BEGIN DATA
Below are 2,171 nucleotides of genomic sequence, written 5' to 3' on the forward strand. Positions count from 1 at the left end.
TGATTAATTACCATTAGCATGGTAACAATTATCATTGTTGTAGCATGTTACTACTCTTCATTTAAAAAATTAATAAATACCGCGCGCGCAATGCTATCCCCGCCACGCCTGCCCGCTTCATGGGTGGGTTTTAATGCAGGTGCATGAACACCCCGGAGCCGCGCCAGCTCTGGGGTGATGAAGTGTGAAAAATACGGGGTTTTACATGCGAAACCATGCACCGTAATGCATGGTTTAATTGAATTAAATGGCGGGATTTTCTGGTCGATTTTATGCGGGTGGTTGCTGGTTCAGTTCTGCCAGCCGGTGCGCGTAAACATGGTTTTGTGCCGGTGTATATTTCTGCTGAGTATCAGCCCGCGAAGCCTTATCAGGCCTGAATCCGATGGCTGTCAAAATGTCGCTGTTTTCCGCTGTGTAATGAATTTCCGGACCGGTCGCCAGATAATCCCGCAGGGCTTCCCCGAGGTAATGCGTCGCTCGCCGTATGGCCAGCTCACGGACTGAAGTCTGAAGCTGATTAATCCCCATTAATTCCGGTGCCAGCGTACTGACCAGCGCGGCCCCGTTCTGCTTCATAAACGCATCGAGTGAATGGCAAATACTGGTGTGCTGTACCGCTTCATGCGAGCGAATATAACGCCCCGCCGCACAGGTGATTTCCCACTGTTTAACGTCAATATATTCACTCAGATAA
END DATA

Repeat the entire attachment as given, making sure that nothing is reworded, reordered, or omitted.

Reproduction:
Below are 2,171 nucleotides of genomic sequence, written 5' to 3' on the forward strand. Positions count from 1 at the left end.
TGATTAATTACCATTAGCATGGTAACAATTATCATTGTTGTAGCATGTTACTACTCTTCATTTAAAAAATTAATAAATACCGCGCGCGCAATGCTATCCCCGCCACGCCTGCCCGCTTCATGGGTGGGTTTTAATGCAGGTGCATGAACACCCCGGAGCCGCGCCAGCTCTGGGGTGATGAAGTGTGAAAAATACGGGGTTTTACATGCGAAACCATGCACCGTAATGCATGGTTTAATTGAATTAAATGGCGGGATTTTCTGGTCGATTTTATGCGGGTGGTTGCTGGTTCAGTTCTGCCAGCCGGTGCGCGTAAACATGGTTTTGTGCCGGTGTATATTTCTGCTGAGTATCAGCCCGCGAAGCCTTATCAGGCCTGAATCCGATGGCTGTCAAAATGTCGCTGTTTTCCGCTGTGTAATGAATTTCCGGACCGGTCGCCAGATAATCCCGCAGGGCTTCCCCGAGGTAATGCGTCGCTCGCCGTATGGCCAGCTCACGGACTGAAGTCTGAAGCTGATTAATCCCCATTAATTCCGGTGCCAGCGTACTGACCAGCGCGGCCCCGTTCTGCTTCATAAACGCATCGAGTGAATGGCAAATACTGGTGTGCTGTACCGCTTCATGCGAGCGAATATAACGCCCCGCCGCACAGGTGATTTCCCACTGTTTAACGTCAATATATTCACTCAGATAA